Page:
Introduction Decades of research unequivocally demonstrates that no matter the society, socioeconomic resources are perhaps the most fundamental determinants of health throughout the life course, including during its very earliest stages. As a result, societies have implemented ‘cash transfer’ programmes, whichprovide income supplementation to reduce socioeconomic disadvantage among the poorest families with young children. Despite this being a common approach of societies around the world, research on effects of these programmes in low-income/middle-income countries, and those in high-income countries has been conducted as if they are entirely distinct phenomena. In this paper, we systematically review the international literature on the association between cash transfer programmes and health outcomes during the first year of life.
Methods We conducted a systematic review based on Preferred Reporting Items for Systematic Reviews and Meta-Analyses protocol. Using a variety of relevant keywords, we searched MEDLINE, EMBASE, CINAHL, Cochrane Reviews, EconLit and Social Sciences Citations Index.
Results Our review yielded 14 relevant studies. These studies suggested cash transfer programmes that were not attached to conditions tended to yield positive effects on outcomes such as birth weight and infant mortality. Programmes that were conditional on use of health services also carried positive effects, while those that carried labour-force participation conditionalities tended to yield no positive effects.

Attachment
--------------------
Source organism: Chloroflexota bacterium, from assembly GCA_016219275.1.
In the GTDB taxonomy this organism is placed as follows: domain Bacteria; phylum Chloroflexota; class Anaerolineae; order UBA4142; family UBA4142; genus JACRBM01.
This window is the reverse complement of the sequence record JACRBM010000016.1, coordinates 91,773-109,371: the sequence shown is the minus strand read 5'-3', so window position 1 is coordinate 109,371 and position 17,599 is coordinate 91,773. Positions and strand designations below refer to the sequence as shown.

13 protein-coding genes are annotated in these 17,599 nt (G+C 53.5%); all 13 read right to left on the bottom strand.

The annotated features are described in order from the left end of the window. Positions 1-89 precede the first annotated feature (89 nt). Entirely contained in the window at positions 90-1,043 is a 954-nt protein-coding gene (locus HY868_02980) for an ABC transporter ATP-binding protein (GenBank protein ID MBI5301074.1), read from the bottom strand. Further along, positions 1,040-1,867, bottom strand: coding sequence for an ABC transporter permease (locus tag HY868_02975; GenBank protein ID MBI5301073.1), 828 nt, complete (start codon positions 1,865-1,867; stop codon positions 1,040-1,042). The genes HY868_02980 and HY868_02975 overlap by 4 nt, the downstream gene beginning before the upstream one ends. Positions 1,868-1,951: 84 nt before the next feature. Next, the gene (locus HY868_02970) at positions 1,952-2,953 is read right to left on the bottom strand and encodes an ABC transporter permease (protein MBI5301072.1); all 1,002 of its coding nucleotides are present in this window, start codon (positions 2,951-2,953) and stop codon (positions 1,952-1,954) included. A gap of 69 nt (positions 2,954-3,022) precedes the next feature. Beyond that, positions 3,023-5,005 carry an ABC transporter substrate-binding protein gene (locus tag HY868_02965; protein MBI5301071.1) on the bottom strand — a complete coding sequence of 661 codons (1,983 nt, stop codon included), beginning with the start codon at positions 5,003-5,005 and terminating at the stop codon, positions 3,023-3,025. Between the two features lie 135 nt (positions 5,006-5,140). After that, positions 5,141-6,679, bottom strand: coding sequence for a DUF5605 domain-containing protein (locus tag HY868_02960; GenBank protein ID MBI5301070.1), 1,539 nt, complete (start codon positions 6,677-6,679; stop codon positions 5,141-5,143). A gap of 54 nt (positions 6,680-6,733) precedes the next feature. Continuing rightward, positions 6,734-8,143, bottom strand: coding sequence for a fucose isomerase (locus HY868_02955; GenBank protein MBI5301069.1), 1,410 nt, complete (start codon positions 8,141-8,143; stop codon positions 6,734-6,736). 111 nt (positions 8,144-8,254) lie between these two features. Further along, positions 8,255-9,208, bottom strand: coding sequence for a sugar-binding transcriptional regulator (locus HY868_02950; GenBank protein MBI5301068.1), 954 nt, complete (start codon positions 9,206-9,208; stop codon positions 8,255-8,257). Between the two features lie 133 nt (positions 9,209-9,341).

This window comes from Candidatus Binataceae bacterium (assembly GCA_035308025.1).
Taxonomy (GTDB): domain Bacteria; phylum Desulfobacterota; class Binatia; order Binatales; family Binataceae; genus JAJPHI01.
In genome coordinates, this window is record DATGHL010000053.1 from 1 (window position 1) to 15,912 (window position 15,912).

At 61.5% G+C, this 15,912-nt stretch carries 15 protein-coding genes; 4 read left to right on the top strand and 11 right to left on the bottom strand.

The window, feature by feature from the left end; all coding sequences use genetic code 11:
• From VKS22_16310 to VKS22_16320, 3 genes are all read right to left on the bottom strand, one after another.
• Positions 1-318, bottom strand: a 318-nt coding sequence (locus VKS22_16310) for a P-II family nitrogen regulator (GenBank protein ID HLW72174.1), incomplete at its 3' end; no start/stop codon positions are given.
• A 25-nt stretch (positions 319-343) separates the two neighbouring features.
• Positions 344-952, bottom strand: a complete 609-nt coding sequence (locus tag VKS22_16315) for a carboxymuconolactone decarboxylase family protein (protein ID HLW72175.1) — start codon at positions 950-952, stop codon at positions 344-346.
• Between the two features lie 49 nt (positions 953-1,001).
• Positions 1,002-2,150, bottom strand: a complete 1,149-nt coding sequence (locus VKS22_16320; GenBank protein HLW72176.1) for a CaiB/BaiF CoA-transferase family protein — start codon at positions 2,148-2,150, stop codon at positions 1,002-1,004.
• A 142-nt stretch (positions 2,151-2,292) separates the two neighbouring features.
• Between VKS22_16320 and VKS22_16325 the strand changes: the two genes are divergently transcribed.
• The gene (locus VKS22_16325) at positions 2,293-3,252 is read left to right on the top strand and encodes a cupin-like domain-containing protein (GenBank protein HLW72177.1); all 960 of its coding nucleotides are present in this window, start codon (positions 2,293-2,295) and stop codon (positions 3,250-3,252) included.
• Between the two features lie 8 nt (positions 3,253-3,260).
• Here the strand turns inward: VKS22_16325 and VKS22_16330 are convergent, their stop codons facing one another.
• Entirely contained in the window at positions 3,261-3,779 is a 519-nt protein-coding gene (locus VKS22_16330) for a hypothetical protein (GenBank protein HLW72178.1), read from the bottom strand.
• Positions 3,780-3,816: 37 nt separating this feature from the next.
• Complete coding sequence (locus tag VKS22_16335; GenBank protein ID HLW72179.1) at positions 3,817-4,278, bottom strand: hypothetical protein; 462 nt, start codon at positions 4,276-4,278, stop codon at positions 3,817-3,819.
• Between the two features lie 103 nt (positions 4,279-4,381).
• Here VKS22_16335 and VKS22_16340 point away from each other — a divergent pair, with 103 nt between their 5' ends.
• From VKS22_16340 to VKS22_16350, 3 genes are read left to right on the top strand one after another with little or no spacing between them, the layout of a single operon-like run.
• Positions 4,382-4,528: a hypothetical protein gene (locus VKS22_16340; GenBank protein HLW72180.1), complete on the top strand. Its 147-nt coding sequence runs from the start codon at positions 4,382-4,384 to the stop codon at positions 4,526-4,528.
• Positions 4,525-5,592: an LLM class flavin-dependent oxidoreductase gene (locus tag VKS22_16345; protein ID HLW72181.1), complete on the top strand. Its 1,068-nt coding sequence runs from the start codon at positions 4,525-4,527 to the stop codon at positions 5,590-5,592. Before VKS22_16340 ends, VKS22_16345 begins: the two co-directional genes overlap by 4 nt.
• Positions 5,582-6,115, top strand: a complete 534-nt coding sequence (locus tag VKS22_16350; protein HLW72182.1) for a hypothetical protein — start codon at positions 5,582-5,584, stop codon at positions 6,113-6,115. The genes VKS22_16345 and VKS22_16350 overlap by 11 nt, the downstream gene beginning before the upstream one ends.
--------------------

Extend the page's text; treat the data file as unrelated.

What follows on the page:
Discussion Given several dynamics involved in determining whether children are healthy or not, which are common worldwide, viewing the literature from a global perspective produces novel insights regarding the tendency of policies and programmes to reduce or, to exacerbate, the effects of socioeconomic disadvantage on child health.
- health inequalities
- cash transfer program
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Contributors AS conceptualised and wrote the study. AR conducted the literature search, under the guidance of AS. AR and SPM refined the conceptualisation of the study, developed the search strategy and provided feedback on drafts.
Funding AS is supported by the Canada Research Chair in Population Health Equity. SPM is supported by the Bloorview Children’s Hospital Chair in Paediatric Neuroscience.
Competing interests None declared.
Provenance and peer review Not commissioned; externally peer reviewed.
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